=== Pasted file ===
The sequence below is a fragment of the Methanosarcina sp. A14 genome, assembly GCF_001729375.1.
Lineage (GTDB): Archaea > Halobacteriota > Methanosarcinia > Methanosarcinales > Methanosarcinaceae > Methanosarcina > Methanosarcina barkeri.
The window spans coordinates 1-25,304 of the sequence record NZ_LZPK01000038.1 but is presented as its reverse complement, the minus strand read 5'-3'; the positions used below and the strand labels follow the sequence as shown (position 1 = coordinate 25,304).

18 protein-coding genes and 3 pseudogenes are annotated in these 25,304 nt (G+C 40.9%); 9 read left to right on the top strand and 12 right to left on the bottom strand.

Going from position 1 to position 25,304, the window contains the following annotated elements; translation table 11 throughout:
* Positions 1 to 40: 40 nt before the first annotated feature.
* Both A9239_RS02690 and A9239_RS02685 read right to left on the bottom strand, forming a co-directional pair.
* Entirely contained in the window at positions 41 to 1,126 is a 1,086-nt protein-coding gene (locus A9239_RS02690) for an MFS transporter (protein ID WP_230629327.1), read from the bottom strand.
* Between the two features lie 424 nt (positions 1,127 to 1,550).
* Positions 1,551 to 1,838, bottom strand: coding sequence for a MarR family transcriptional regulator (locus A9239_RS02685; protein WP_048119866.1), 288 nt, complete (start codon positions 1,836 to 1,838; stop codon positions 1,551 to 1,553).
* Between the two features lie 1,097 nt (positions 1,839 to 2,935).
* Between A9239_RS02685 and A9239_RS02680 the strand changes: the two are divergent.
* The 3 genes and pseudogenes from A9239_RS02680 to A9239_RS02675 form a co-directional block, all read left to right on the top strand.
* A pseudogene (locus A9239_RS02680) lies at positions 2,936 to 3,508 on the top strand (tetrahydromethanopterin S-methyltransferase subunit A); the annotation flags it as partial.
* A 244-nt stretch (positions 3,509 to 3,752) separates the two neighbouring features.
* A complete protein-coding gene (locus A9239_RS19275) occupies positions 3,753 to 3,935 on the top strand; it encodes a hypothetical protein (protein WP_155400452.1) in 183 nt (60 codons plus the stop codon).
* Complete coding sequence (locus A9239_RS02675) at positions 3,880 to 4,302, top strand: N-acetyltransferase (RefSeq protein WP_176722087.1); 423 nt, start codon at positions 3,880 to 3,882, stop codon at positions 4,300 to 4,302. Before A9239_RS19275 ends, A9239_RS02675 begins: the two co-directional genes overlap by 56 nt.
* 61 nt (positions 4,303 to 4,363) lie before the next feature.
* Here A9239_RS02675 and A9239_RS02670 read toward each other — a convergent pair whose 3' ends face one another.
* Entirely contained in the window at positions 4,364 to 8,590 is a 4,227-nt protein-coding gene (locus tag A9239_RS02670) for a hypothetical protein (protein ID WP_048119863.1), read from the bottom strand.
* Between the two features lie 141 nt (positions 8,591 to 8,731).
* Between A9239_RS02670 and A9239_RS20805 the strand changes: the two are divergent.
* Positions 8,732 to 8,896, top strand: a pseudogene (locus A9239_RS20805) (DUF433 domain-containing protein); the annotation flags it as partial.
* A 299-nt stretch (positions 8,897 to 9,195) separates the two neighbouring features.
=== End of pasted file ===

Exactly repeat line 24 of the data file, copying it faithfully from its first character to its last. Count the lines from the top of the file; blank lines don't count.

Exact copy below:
* A 299-nt stretch (positions 8,897 to 9,195) separates the two neighbouring features.